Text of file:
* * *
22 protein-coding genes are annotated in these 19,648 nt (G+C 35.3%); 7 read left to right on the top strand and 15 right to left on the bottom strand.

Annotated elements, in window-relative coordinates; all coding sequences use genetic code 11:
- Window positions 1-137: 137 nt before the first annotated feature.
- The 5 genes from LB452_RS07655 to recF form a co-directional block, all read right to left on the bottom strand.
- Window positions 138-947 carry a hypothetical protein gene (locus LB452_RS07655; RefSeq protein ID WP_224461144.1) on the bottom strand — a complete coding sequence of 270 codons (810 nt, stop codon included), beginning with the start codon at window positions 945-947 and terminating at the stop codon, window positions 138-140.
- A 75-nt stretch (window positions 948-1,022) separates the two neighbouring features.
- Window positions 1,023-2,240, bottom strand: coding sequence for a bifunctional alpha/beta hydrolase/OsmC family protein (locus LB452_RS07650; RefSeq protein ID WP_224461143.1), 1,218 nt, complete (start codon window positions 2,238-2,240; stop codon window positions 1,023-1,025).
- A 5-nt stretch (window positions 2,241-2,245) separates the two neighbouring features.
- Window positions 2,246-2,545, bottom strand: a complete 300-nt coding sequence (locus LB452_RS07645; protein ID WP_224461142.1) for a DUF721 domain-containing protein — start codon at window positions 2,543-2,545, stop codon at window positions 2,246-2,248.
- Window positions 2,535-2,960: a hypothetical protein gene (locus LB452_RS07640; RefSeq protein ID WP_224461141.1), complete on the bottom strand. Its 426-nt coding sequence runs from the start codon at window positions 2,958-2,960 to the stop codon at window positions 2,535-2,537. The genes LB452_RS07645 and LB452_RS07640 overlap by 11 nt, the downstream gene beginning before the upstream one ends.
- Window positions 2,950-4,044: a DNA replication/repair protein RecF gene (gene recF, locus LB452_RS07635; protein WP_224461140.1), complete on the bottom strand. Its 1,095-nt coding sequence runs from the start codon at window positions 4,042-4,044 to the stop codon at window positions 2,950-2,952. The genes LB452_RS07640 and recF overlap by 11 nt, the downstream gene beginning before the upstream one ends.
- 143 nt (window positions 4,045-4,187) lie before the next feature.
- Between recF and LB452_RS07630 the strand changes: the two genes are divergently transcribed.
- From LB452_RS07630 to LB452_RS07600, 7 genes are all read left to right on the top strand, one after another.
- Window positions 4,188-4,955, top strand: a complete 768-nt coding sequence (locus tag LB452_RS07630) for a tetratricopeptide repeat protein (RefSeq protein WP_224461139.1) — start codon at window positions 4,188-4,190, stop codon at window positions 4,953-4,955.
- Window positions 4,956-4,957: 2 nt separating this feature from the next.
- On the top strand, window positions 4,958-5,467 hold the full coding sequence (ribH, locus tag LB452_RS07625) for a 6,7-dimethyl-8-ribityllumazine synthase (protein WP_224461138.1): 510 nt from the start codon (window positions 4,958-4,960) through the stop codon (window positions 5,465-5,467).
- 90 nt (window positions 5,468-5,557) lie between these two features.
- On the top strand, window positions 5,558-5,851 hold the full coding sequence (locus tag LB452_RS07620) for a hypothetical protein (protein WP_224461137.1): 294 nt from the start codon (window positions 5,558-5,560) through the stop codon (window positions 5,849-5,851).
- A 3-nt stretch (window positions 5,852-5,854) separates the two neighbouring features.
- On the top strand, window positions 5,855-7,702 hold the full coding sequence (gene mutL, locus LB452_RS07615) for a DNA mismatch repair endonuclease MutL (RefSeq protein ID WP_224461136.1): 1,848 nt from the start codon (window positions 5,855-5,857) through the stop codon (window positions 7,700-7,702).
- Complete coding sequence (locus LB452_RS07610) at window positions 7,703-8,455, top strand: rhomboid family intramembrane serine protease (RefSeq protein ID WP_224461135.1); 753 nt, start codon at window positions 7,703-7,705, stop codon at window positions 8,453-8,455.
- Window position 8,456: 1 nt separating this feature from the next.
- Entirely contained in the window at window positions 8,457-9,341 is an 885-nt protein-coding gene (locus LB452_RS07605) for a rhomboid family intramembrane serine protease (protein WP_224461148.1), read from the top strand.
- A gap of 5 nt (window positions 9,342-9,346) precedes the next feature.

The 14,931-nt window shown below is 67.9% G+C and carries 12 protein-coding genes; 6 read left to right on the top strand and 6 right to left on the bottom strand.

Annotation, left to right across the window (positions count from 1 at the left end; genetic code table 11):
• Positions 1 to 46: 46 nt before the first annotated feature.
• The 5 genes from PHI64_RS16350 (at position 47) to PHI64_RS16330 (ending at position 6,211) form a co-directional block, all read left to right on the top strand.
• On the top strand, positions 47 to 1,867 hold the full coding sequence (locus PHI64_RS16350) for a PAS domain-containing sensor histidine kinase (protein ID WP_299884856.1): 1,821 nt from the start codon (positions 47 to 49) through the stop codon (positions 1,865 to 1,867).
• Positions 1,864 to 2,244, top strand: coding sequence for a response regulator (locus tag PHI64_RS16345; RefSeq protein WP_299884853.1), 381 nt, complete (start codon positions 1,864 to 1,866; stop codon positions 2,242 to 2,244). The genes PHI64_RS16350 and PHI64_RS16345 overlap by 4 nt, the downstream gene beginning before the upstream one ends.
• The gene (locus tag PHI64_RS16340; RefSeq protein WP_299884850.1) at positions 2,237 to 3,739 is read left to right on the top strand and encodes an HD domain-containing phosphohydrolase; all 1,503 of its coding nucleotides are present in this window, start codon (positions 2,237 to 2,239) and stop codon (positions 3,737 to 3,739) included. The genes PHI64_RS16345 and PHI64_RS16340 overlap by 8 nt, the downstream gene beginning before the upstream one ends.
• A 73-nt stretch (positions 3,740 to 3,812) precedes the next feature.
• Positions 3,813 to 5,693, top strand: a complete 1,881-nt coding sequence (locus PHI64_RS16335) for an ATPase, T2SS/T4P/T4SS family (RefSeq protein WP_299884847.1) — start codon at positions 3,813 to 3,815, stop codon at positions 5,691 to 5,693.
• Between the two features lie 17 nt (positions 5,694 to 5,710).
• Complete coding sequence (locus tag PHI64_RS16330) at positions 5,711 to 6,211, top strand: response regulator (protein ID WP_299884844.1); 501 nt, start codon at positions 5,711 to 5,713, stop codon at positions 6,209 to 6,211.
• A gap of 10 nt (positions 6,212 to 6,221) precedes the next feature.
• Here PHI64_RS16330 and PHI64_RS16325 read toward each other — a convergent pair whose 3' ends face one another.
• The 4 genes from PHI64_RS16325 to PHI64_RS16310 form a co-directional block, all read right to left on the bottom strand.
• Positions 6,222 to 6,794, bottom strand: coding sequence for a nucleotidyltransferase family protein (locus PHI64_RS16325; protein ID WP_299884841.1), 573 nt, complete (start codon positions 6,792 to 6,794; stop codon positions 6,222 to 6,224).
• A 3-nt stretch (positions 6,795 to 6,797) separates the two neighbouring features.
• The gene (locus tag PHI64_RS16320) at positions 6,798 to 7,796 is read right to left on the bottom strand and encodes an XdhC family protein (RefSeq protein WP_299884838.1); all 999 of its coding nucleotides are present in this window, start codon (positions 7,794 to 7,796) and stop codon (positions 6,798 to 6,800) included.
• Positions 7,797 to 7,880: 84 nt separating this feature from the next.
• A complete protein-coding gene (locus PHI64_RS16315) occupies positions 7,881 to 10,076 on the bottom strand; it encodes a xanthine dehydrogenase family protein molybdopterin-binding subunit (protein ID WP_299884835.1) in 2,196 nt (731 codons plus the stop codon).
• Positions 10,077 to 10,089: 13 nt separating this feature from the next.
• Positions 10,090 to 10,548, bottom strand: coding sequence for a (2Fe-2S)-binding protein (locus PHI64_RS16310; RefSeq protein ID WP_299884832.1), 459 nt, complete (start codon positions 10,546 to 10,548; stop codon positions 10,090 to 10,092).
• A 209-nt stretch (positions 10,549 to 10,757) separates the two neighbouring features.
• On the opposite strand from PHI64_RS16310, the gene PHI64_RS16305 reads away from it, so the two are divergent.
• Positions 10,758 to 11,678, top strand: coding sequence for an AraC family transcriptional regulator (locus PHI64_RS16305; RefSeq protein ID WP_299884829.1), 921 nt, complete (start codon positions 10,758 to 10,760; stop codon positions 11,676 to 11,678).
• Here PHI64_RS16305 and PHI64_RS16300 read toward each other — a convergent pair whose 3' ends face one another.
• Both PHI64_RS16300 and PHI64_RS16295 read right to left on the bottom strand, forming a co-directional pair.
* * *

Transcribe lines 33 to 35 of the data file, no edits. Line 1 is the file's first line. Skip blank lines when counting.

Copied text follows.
• A 73-nt stretch (positions 3,740 to 3,812) precedes the next feature.
• Positions 3,813 to 5,693, top strand: a complete 1,881-nt coding sequence (locus PHI64_RS16335) for an ATPase, T2SS/T4P/T4SS family (RefSeq protein WP_299884847.1) — start codon at positions 3,813 to 3,815, stop codon at positions 5,691 to 5,693.
• Between the two features lie 17 nt (positions 5,694 to 5,710).